Consumption Coagulopathy Clinical Presentation

Updated: Aug 24, 2017
  • Author: Alexander Gozman, MD; Chief Editor: Robert J Arceci, MD, PhD  more...
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Presentation

History

The history should be tailored to the age of the child. Important historical aspects in disseminated intravascular coagulation (DIC) are the presence or suspected presence of any known predisposing conditions, especially sepsis. With meningococcal and pneumococcal sepsis, the prodrome may be limited, and the first indication of problems may be a purpuric rash with fever and hypotension.

Obtain appropriate historical facts, as follows:

  • History of fever

  • Behavior changes: Alterations in mental status may be indicative of CNS infection, an encephalopathic condition, or CNS insult such as thrombosis, hemorrhage, or infarction.

  • Feeding patterns: Alteration of feeding patterns may indicate illness in the infant or nonverbal child.

  • Urine output, as a measure of hydration status as well as cardiovascular and renal function

  • Sick contacts, exposure to potential bacterial or viral agents that are known causes of DIC in the pediatric population

  • Recent travel, exposure to fungal or parasitic agents endemic to particular areas

Obtain a birth history, including the following:

  • Perinatal course (eg, placental abruption or eclampsia)

  • Prenatal testing

  • Neonatal risk factors of sepsis (eg, premature rupture of membranes, maternal fever, fetal tachycardia, maternal group B streptococcal status, perinatal antibiotic therapy)

  • Immediate postnatal course, especially neonatal illnesses

  • Sepsis evaluation

  • Antibiotic therapy

Obtain other history, as follows:

  • Recent illness

  • Recent bruising - Indicates an underlying hematologic disorder

  • Fatigue

  • Frequent infections

  • Weight loss - May indicate the presence of underlying chronic illness or malignancy

  • Menstrual history - To evaluate likelihood of pregnancy in female adolescents

  • Use of any legal or illegal drugs

  • Family history suggestive of an inherited thrombotic disorder or cancer syndrome

  • Chronic illnesses, including malignancy, vascular malformations (eg, Kasabach-Merritt syndrome, Klippel-Trenaunay syndrome), and inherited or acquired immunodeficiencies

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Physical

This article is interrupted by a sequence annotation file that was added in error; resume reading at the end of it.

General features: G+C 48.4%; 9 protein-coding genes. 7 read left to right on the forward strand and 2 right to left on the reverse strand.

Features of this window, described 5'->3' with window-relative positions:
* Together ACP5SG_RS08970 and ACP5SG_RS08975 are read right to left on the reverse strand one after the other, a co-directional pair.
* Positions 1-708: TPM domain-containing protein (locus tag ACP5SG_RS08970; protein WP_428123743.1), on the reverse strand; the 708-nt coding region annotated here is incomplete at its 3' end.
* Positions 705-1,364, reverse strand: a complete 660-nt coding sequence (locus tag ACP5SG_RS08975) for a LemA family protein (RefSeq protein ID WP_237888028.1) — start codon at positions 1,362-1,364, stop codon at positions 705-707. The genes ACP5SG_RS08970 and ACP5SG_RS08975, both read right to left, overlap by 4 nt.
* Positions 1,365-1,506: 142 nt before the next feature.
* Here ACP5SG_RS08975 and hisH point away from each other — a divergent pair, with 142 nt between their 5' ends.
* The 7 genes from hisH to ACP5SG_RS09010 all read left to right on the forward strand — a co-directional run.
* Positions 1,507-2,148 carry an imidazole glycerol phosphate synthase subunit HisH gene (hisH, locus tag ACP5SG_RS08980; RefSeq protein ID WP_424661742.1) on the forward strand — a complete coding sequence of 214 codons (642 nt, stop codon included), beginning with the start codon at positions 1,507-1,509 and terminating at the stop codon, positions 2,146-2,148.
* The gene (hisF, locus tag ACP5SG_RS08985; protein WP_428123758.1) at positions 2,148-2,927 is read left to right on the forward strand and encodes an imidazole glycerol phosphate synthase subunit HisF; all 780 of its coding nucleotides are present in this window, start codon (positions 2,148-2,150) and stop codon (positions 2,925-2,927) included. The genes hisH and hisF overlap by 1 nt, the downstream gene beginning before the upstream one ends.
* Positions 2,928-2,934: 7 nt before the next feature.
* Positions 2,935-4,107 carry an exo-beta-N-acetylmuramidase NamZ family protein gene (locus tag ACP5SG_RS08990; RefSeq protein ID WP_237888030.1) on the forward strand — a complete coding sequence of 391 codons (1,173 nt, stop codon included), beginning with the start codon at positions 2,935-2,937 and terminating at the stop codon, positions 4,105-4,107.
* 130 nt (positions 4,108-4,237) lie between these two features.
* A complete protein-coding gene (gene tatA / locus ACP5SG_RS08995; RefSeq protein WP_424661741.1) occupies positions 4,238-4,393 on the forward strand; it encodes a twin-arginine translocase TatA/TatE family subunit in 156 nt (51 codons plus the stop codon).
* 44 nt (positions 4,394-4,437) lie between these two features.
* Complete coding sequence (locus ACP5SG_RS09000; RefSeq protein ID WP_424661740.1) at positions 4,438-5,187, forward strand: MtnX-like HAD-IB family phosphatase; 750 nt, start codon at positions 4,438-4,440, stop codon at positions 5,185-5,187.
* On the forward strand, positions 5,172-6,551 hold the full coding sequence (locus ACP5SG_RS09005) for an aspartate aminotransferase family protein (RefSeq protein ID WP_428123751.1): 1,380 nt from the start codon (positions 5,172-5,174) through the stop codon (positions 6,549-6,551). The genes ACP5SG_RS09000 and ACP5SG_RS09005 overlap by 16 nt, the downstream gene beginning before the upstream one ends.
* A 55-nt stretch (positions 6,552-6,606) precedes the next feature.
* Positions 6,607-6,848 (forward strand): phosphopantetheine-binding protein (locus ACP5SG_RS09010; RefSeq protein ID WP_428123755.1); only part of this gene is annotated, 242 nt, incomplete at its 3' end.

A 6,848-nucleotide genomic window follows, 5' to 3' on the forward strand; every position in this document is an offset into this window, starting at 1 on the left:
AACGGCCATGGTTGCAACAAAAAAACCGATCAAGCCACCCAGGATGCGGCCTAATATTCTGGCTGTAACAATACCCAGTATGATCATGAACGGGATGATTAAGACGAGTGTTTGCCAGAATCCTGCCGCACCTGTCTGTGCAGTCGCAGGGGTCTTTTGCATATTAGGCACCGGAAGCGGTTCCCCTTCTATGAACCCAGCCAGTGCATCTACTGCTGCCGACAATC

Clinical manifestations depend on whether the onset is acute or chronic.

Acute onset (Minutes to days)

The patient's general appearance is frequently toxic.

The clinical picture is commonly one of bleeding with signs of shock out of proportion to the amount of blood loss, with poor perfusion, cold extremities, and poor tone in the neonate.

Bleeding may range in severity from petechiae, purpura, subconjunctival or mucosal hemorrhages and extravasation from past venipuncture or surgical sites, to severe life-threatening hemorrhage.

Coexisting signs of bleeding and thrombosis may be present.

Purpura fulminans (see the image below) is severe, extensive hemorrhage into the skin associated with fever and hypotension.

Purpura fulminans. Purpura fulminans.

It may be caused by infections, such as meningococcemia and varicella, or by protein C deficiency. Cutaneous purpuric or hemorrhagic lesions rapidly develop and spread and may progress to frank gangrene.

In addition to these signs, renal, hepatic, pulmonary, or CNS manifestations often accompany DIC. Most patients are critically ill.

The clinical appearance of each patient heavily depends on the underlying cause.

In many instances, determining if clinical manifestations are a result of DIC or an underlying disorder is difficult.

Chronic onset (Days to weeks)

Patients with specific underlying disorders may develop a chronic form of DIC.

Chronic onset occurs in children with large vascular malformations and in women with intrauterine fetal demise, chronic inflammation, and certain forms of malignancy (eg, acute promyelocytic leukemia, metastatic alveolar rhabdomyosarcoma). These patients have a low, constant rate of thrombin formation that does not outstrip the body's ability to compensate.

Patients with chronic DIC may not have obvious clinical manifestations. Patients may develop slowly resolving ecchymoses or have prolonged bleeding from internal or cutaneous wounds.

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Causes

DIC has numerous causes from conditions in many organ systems. The abbreviated list below emphasizes the pediatric causes of DIC.

Infections, as follows:

Obstetric complications, as follows [14] :

  • Placental abruption

  • Amniotic fluid embolism

  • Intrauterine fetal demise

Malignancies, as follows:

  • Acute leukemia - Promyelocytic (M3), myelomonocytic (M4), monocytic (M5), lymphoblastic (T cell), and lymphoblastic (Philadelphia-chromosome positive)

  • Metastatic tumors -Neuroblastoma, alveolar rhabdomyosarcoma

Collagen vascular disorders, as follows:

Trauma, as follows:

  • Massive head trauma

  • Burn injuries

  • Major surgery

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